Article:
Identity Thief Allegedly Targeted Brain-Injured Victims

An identity thief allegedly stole the identities of 56 brain-injured victims.

— -- A "shameless" thief stole the identities of dozens of brain-injured people on Long Island, using their personal information to file false tax returns in New York and New Jersey and keep the refund money for himself, prosecutors said Monday.

Benjamin Achampong is charged with four dozen counts of grand larceny and identity theft. He is accused of stealing the identities of 56 patients at the Long Island Head Injury Association, where he worked as a manger.

"Patients who suffered a traumatic brain injury have really no choice but to trust others," Suffolk County District Attorney Thomas Spota said. "This fellow knew this and he took advantage of that. He's shameless. He's an incorrigible thief and he has absolutely no moral fiber at all."

According to court records, Achampong, beginning in 2006, accessed patient records to steal Social Security numbers and other data he used to file false tax returns. The filings were made electronically with New York and New Jersey and with the federal government. Investigators suspect he may have also filed in other states.

"It was a very easy scheme," Spota said. "He would always ask for monetary returns of just enough money not to arouse suspicion."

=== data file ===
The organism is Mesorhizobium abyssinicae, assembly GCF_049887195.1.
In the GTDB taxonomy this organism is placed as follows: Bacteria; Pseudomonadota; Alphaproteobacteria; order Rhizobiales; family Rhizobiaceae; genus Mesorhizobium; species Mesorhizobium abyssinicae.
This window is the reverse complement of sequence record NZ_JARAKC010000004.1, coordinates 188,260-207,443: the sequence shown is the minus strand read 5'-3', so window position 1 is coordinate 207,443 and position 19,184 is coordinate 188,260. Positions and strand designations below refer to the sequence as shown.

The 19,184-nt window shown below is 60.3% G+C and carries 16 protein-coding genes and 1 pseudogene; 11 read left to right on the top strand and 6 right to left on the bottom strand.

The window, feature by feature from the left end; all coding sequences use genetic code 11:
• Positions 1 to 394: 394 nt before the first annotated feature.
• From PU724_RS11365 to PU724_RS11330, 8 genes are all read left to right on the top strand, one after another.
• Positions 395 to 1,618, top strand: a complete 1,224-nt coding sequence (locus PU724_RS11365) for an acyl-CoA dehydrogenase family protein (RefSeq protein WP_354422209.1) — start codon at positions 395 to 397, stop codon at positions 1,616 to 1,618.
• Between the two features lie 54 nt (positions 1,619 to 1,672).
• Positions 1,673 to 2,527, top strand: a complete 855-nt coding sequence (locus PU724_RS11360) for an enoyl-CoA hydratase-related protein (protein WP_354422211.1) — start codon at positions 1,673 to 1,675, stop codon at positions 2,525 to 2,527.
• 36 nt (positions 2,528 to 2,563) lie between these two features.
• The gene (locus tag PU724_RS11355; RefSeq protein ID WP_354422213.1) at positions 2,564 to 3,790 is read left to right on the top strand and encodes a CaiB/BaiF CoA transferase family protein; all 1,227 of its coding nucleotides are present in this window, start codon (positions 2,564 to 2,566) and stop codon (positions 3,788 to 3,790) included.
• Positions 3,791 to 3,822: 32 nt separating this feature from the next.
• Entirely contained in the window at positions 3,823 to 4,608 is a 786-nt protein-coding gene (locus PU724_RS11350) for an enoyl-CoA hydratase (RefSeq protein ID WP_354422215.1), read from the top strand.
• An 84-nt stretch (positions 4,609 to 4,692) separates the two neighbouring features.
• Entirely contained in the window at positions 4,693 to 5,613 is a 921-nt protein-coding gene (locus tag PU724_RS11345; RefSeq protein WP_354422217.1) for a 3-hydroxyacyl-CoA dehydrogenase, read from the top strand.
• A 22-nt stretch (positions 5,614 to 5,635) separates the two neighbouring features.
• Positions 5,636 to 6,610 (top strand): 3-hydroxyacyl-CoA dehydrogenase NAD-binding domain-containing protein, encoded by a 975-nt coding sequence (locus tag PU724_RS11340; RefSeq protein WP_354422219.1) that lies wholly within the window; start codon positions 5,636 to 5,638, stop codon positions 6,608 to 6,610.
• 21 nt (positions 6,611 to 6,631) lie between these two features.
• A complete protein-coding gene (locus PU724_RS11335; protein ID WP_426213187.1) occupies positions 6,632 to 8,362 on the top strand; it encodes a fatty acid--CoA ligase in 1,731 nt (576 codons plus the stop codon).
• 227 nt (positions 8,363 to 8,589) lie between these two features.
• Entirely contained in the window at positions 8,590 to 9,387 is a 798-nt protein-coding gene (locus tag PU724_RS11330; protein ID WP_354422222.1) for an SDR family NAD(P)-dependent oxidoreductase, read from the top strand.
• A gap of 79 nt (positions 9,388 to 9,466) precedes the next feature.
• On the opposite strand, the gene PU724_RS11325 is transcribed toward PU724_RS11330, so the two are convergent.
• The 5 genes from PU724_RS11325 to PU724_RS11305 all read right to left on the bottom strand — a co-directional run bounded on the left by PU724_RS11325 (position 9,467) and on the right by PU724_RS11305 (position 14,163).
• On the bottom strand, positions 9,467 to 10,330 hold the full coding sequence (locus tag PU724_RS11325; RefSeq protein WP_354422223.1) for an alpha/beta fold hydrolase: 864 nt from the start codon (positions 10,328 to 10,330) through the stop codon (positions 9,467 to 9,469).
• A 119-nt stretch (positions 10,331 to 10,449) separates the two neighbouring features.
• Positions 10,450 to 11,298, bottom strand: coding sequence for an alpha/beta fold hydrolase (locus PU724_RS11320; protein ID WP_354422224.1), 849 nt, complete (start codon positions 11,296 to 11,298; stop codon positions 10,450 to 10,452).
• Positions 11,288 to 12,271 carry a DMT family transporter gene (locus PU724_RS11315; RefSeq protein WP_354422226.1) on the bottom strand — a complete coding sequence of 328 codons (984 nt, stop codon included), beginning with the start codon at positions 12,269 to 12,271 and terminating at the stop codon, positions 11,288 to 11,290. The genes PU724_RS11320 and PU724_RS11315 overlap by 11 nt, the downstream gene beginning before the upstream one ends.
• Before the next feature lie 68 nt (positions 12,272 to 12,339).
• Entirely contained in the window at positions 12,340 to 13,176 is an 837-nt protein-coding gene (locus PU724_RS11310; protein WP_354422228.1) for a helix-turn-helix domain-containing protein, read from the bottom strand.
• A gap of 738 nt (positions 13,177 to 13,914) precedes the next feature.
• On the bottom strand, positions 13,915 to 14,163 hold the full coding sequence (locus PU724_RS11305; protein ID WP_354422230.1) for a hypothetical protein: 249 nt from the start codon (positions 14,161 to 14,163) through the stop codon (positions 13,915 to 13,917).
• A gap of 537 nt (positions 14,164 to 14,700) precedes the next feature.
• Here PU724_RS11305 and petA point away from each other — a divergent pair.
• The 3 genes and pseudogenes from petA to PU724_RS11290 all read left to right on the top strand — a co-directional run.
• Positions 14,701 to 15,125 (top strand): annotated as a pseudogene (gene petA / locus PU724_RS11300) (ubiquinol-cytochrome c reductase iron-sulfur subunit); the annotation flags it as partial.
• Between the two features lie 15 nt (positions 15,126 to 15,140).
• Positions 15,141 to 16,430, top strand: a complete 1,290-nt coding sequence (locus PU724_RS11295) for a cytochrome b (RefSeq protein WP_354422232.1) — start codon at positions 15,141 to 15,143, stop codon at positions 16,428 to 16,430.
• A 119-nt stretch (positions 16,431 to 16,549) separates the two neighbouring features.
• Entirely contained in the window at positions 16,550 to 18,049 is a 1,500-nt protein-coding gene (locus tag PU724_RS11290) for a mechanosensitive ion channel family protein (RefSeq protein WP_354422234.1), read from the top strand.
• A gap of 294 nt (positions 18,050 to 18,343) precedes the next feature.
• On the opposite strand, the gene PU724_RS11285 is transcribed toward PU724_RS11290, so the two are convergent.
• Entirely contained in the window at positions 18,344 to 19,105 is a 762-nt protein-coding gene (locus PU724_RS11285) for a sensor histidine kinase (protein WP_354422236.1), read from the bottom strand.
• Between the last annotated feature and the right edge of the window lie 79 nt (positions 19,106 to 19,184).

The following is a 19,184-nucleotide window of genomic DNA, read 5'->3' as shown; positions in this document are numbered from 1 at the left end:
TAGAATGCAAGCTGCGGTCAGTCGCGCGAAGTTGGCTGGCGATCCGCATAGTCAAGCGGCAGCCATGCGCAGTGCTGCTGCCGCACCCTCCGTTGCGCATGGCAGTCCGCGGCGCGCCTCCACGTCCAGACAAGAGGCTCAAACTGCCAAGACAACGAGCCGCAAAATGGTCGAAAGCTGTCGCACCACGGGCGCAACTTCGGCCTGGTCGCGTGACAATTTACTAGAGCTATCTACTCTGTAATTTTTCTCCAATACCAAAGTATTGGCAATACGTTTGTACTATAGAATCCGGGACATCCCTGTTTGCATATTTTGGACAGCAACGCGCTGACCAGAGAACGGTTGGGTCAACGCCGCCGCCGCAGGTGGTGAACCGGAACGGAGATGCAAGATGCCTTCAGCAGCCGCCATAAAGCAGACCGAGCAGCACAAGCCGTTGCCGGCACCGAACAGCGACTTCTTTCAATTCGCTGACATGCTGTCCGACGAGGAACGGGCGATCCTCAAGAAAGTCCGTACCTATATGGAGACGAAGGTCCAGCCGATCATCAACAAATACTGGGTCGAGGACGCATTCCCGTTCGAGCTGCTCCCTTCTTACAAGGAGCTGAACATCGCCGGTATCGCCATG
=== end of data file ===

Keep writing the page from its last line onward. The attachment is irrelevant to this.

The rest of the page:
Spota said Achampong received refund checks in amounts from $200 to $2,000, which he deposited in 16 different bank accounts he controlled. The scheme went undetected for years because the alleged victims could not help investigators unravel it.

"It took quite a bit of time because many of the people with brain injury couldn't cooperate with us," Spota said.

He described one alleged victim as an Ivy League student who had been assaulted. His brain damage was so extensive investigators could talk to him for less than a minute at a time before he forgot who they were.

Achampong has pleaded not guilty.

Achampong's record shows a history of targeting people coping with tragic circumstances. He was arrested in 2009 for stealing the identity of a developmentally disabled man who had died.

"Identity theft is a very serious matter," said Thomas Mattox, New York's commissioner of taxation and finance. "It is even more troubling when it is alleged that the victim is a person with disabilities."